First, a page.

Auth & identity
July 18, 2022
Despite its many benefits, digital transformation introduces numerous security challenges. Sensitive data stored in the cloud is especially susceptible to attacks. Cybercriminals use several approaches to gain unauthorized access to such data. Password spraying is one of the most effective, threatening approaches. While sometimes confused with credential stuffing, password spraying represents a different attack vector targeted at passwords’ weaknesses.
In this blog post, we’ll explain password spraying, how it’s different from credential stuffing, and how you can protect against this kind of attack.
A brute force attack is a cyberattack where a hacker tries to access a secure account through trial and error, repeatedly entering random credentials like passwords until one works. Password spraying is a type of brute force attack. However, instead of trying a large number of passwords against a targeted account, this attack uses the same password against many accounts simultaneously.
Most authentication systems are programmed to prevent brute force attacks by locking out the account after entering the wrong password three times. Password spraying tries to bypass this defense technique by only using common passwords and spraying them across a wide range of different user accounts.
For educational purposes, Nordpass publishes an annual list of the 200 most commonly used passwords. Unfortunately, attackers can also use this list in their password spraying attempts.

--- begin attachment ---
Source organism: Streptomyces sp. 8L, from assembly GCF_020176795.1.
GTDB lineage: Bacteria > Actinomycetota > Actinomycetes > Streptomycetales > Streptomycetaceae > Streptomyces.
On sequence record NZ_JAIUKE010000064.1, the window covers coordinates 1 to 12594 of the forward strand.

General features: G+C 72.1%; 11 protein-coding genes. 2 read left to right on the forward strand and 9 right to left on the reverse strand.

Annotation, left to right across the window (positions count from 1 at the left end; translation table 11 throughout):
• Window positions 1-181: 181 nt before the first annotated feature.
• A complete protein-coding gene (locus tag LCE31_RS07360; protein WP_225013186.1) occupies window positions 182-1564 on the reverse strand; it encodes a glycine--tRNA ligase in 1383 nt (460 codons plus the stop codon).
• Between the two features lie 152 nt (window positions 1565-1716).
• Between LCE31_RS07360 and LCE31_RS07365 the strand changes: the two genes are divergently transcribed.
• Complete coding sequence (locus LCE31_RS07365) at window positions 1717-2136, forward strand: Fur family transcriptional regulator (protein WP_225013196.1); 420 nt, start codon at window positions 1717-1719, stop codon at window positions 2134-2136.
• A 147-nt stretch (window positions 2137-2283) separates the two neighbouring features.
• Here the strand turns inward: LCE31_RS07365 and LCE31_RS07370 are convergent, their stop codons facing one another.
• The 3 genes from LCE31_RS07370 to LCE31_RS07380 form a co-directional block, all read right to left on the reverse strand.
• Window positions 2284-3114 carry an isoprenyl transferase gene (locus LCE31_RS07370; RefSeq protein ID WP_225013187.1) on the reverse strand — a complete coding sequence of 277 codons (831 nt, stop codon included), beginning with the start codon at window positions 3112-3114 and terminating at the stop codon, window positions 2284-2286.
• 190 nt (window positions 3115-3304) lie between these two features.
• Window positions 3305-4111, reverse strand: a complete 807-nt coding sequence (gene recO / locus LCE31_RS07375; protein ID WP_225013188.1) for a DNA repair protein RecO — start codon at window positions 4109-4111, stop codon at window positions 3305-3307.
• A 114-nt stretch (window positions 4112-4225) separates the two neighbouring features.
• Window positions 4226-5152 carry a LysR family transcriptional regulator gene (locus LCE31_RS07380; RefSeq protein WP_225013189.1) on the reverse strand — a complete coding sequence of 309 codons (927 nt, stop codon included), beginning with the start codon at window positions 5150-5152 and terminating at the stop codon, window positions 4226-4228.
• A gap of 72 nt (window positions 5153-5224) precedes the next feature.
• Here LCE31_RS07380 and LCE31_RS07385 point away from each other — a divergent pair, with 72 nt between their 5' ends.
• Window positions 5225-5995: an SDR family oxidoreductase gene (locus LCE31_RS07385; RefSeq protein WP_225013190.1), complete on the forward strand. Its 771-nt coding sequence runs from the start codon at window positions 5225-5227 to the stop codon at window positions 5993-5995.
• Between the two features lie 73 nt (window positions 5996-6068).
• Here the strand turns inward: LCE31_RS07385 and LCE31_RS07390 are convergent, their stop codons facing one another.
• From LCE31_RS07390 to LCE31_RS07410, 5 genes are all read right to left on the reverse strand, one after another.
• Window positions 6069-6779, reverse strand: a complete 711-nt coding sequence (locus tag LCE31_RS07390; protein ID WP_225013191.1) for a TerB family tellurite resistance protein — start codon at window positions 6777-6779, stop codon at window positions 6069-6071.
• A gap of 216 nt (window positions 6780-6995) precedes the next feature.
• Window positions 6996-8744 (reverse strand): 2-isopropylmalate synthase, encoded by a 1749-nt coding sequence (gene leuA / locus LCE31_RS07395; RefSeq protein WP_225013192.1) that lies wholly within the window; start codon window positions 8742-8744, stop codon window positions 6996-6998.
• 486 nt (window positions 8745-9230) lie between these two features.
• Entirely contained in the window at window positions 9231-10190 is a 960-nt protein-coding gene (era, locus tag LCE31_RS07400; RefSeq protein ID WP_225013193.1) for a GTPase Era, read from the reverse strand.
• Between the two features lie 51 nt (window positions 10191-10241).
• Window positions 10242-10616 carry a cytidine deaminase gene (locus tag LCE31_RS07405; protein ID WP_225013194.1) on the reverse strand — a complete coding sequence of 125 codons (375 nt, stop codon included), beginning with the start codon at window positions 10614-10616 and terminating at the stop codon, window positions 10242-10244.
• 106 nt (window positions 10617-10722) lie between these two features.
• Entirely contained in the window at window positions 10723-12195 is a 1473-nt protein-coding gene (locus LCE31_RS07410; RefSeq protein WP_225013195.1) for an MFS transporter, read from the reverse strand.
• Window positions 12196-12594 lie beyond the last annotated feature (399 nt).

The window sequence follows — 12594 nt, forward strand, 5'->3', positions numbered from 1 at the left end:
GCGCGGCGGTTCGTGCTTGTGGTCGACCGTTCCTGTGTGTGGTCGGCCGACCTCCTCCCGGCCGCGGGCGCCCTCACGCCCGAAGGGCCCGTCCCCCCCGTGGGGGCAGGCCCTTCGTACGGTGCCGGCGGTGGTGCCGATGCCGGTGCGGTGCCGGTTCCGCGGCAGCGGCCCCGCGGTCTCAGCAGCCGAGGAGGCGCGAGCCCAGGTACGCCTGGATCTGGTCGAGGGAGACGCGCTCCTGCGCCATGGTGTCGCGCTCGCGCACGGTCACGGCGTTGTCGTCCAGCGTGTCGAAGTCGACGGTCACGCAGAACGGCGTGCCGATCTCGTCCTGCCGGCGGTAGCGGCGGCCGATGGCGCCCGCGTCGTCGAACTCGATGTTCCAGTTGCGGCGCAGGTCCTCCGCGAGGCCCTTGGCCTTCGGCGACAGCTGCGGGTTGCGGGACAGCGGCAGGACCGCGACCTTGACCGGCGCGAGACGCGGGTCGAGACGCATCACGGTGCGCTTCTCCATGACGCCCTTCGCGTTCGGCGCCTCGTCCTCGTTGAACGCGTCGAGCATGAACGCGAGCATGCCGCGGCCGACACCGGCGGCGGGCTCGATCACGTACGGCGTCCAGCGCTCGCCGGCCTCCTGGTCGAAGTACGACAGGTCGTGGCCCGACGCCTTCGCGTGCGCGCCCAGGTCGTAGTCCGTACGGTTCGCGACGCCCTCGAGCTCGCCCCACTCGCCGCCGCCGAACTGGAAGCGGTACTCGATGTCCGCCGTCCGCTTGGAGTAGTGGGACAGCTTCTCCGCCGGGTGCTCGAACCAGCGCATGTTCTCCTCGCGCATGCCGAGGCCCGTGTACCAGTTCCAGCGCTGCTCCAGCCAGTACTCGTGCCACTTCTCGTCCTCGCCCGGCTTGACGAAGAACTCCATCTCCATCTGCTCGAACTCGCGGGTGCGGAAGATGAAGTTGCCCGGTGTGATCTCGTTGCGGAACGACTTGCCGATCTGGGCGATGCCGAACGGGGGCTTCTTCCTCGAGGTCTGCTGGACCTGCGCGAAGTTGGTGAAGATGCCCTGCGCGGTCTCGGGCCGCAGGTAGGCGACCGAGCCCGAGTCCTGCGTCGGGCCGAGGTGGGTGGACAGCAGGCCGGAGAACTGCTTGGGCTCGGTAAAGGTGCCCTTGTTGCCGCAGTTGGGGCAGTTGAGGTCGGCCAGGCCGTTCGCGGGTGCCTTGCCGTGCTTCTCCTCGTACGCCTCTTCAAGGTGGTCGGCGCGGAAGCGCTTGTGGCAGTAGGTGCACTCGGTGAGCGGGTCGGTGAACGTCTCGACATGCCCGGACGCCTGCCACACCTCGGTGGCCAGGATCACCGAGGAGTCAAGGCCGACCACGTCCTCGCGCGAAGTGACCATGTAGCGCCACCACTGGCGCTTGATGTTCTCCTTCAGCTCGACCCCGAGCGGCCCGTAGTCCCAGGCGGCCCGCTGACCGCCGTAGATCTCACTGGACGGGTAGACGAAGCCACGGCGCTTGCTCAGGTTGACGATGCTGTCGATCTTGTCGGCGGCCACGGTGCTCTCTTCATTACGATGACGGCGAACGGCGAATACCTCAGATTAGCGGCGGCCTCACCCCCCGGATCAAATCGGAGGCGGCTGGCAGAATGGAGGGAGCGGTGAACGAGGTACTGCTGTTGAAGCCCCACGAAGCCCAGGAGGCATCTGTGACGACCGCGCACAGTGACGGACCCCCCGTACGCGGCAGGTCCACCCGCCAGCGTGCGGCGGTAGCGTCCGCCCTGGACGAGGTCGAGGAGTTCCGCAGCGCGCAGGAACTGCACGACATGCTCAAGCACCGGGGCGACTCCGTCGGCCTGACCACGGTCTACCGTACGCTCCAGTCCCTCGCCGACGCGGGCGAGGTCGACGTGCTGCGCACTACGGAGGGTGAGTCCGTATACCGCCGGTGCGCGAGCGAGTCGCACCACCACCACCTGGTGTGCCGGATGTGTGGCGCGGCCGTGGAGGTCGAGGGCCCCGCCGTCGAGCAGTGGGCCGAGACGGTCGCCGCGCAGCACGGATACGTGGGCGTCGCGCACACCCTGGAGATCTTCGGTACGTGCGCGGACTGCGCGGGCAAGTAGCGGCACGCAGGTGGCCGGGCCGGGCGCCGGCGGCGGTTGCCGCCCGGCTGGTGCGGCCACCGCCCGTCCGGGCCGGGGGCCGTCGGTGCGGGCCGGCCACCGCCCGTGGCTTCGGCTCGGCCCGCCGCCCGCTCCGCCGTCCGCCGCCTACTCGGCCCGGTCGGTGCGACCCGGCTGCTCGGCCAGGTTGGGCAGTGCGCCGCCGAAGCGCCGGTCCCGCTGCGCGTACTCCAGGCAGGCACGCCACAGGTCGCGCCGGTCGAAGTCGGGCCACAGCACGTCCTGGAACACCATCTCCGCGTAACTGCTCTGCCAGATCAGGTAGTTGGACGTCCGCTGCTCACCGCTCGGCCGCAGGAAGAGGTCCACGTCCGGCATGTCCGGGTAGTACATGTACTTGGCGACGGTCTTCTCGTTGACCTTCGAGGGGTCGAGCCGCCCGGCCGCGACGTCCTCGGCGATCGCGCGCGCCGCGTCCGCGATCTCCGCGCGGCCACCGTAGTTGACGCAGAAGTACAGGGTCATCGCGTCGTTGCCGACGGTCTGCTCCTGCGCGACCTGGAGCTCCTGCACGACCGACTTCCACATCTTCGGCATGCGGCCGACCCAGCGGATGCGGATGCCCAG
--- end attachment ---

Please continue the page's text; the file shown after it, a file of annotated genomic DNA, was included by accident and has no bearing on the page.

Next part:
While password spraying is often used interchangeably with credential stuffing, there’s a key difference. In a credential stuffing attack, attackers use known compromised usernames and passwords (often exposed in large data leaks), to gain access to user accounts by testing these known credentials on different services to see if passwords have been re-used. This enables attackers to access multiple accounts belonging to the same user.
Password spraying, on the other hand, does not assume to know a particular users’ compromised credentials. Instead, it targets the fact that humans are predictable, commonly using passwords like “Password123” or “P@assword1” or “Qwerty123.” To take advantage of this predictability, password spraying involves a brute force attack where the attacker tests a predictable password against a large number of presumed or known usernames for a site. Many websites have strict individual account rate limits (e.g. you can only submit the incorrect password 5 times before locking the account) but may not protect against the loophole exploited by password spraying attempts (human predictability), which can make it effective.
While we can prevent traditional brute force attacks by configuring authentication systems to limit the number of password attempts, the best method for preventing password spraying is to move to more modern password solutions or passwordless solutions. This is where Stytch excels.
Password spraying relies on guessing the target user’s password. An authentication mechanism that doesn’t use traditional passwords can prevent these attacks altogether but so can an elegant password-based authentication design. In Stytch’s Passwords product, we use the zxcvbn strength estimator, which helps users to create higher entropy passwords that are better protected against password spraying attacks.
As data breaches become more common, the threat of password spraying persists. Fortunately, Stytch’s Passwords product and passwordless solutions remove these threats to keep your users and application secure. Learn more about our flexible, modular authentication solutions and get started with Stytch today.
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